Why using innodb_file_per_table?
Because it is easier to manage individual since it can be done at the file-level. This means that even if the server is down, you can still copy data by copying the table files whereas using a shared table-space means either copying everything which can be unnecessarily massive, or finding some way to get the server running to extract data (you really don’t want to manually extract the data with a hex-editor).
Someone warned that you cannot simply copy and paste
.ibd files from one server to another. This may be true, but it should not apply to backups on the same server (I am using the term backup here in the traditional sense of making a copy; i.e., not drastically changing the whole thing). Moreover,
ibdata1 is automatically recreated on startup (as seen in the delete
ibdata1 step of most “converting to file-per-table” guides). As such, you do not need to copy
ibdata1 in addition to your
.ibd files (and their corresponding
.frm, etc. files).
If trying to recover a lost table, it should be sufficient to copy its
.frm file, as well as
information_schema (which is much smaller than
ibdata1). That way, you can put them in a dummy server and extract your table without having to copy the whole, massive thing.
However, the claim for better performance is questionable. … With innodb_file_per_table, more disk I/O operations are needed; and this is significant in complicated JOINs and FOREIGN KEY constraints.
Not surprisingly, the performance will depend entirely on the specific database(s) in use. One person will have (even vastly) different results from another.
It is true that there will be more disk I/O operations with file-per-table, but only slightly more. Think about how the system works.
You will notice that when the server is running, you cannot move the data files because the server has open handles to them. This is because when it starts up, it opens them and leaves them open. It does not open and close them for each individual query.
As such, there is only some more I/O operations at the beginning, when the server starts up; not while it is running. Further, while each individual
.ibd file has its own separate overhead (file signatures, structures, etc.), they are cached in memory and not re-read for each query. Moreover, the same structures are read even with a shared table-space, so there is barely any (if any at all) more memory required.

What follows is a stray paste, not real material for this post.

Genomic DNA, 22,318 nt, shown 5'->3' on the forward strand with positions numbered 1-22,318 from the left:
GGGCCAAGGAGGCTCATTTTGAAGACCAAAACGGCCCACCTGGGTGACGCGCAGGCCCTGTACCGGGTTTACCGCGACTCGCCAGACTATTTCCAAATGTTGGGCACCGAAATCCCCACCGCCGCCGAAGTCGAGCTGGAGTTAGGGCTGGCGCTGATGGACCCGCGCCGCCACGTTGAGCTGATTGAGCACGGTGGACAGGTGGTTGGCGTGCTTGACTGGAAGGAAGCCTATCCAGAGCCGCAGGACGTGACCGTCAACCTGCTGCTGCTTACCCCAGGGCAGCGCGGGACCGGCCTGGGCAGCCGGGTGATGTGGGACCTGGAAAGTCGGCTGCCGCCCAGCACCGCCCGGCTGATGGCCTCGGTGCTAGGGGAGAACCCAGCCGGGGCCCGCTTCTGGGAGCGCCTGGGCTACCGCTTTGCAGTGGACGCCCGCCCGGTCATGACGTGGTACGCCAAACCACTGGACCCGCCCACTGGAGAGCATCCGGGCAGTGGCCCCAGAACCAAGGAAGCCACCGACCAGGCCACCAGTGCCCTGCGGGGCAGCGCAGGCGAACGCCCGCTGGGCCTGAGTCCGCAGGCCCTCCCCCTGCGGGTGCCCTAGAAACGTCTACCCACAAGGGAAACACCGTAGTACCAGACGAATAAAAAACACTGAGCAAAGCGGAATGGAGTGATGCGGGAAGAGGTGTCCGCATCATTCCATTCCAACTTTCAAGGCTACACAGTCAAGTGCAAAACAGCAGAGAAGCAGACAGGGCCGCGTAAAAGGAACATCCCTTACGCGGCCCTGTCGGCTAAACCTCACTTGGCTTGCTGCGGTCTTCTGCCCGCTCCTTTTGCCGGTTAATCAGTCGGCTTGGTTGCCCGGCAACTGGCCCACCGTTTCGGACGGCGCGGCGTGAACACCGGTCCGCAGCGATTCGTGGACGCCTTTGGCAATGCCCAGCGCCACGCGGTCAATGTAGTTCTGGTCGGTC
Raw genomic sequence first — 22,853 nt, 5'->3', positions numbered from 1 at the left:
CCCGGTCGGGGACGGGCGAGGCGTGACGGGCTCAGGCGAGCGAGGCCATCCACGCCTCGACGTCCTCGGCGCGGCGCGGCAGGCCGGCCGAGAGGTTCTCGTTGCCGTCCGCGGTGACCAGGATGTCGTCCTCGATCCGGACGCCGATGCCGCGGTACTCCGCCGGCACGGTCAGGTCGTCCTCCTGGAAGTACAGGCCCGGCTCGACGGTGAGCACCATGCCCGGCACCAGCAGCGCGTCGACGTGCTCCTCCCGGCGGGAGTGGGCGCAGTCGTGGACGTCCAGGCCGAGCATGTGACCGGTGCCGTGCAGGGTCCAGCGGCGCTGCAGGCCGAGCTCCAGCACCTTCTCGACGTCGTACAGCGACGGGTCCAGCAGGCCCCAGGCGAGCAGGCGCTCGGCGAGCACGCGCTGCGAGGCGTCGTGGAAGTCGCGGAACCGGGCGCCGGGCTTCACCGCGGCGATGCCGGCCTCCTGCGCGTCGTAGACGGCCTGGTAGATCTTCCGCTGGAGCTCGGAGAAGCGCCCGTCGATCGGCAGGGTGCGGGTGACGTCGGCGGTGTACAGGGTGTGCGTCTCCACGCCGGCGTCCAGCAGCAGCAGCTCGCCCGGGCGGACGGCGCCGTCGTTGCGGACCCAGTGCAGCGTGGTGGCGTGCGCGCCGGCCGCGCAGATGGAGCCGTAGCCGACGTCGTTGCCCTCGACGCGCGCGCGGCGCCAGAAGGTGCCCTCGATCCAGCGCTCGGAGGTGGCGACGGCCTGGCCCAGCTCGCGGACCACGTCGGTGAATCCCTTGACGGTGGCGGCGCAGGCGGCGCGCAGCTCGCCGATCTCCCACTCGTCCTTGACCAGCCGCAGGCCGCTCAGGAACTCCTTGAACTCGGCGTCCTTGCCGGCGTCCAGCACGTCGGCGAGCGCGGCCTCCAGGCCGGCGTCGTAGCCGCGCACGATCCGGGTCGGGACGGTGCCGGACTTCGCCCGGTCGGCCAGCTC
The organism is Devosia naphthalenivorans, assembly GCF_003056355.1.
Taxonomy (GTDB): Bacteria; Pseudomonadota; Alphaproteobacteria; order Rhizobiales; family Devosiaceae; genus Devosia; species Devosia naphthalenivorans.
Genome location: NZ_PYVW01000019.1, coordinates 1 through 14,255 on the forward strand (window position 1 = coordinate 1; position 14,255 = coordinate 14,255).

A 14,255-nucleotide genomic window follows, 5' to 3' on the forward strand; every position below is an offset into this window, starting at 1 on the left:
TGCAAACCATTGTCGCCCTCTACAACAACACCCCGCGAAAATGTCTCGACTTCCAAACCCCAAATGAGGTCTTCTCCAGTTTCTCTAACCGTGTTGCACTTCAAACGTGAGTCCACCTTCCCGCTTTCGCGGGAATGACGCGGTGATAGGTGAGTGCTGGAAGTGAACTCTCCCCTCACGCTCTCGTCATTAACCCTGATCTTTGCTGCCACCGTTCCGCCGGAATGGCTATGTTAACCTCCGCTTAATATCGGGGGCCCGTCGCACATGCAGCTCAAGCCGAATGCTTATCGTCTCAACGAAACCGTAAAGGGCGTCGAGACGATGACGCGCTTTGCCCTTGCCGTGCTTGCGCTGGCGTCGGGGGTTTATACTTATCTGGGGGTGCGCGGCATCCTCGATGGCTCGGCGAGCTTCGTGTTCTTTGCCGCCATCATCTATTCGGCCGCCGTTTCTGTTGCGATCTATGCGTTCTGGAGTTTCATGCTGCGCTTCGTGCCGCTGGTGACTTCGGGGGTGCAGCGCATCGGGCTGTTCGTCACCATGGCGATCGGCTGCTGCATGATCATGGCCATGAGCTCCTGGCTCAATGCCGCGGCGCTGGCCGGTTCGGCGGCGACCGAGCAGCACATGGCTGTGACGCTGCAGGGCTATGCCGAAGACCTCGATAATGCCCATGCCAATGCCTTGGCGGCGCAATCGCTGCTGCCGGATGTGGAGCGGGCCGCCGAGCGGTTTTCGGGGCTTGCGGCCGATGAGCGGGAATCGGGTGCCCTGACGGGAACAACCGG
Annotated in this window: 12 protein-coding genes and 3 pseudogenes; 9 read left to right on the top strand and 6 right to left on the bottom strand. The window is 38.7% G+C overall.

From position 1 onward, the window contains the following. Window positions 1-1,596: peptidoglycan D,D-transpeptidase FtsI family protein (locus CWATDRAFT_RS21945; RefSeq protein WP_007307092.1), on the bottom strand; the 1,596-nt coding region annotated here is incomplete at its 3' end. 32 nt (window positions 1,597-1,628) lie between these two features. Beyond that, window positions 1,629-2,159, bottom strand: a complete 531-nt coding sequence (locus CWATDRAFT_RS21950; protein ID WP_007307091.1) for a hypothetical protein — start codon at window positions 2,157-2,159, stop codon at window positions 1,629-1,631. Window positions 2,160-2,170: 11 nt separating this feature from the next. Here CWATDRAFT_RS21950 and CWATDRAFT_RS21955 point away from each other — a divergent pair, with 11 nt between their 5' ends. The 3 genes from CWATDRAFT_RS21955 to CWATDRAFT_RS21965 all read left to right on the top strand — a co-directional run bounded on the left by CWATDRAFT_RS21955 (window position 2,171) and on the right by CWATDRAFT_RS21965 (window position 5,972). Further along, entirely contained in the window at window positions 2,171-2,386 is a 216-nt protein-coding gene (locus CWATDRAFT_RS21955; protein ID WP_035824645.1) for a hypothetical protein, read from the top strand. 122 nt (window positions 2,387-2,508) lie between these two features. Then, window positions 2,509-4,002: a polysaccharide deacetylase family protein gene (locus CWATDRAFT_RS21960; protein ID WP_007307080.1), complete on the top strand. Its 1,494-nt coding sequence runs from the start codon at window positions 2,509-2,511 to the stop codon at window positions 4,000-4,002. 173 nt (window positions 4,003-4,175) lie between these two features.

Does innodb_file_per_table has an effect on a better performance of mysql?
Actually, if anything, the performance may in fact be worse.
When using a shared table-space, read and write operations can sometimes/often be combined so that the server reads a swatch of data from multiple tables in one go from
However, if the data is spread out amongst multiple files, then it has to perform a separate I/O operation for each one individually.
Of course this is again entirely dependent on the database in question; the real-world performance impact would depend on size, query frequency, and internal fragmentation of the shared table-space. Some people may notice a large difference while others may not see any impact at all.
Tablespace is shared on single ibdata; how dedicated tablespaces for separate tables can save disk space?
It does not. If anything, it increases disk usage some.
I don’t have a 60GB database to test with, but my “paltry” personal database which contains my WordPress installation and some a few small tables for personal use and development testing weighed in at ~30MB while using a shared table-space. After converting it to file-per-table, it bloated to ~85MB. Even by dropping everything and re-importing, it was still >60MB.
This increase is due to two factors:
The absolute minimum size for
ibdata1 is—for some reason—10MB, even if you have nothing but
information_schema stored in it.
With a shared table-space, only
ibdata1 has overhead like file signatures, meta-data, etc., but with per-table, each individual
.ibd file has all of that. This means that the total (even with a hypothetical <10MB
ibdata1) would be somewhat larger by at least:
GetTotalSizeofOverhead() * GetNumTables()
Obviously these are not going to be huge increases (unless you are using a host that limits your database size or storing them on a flash-drive, etc.), but they are increases nonetheless, and while by switching (every) table to file-per-table you can shrink
ibdata1 down to 10MB, the overall total will invariably be more than it was.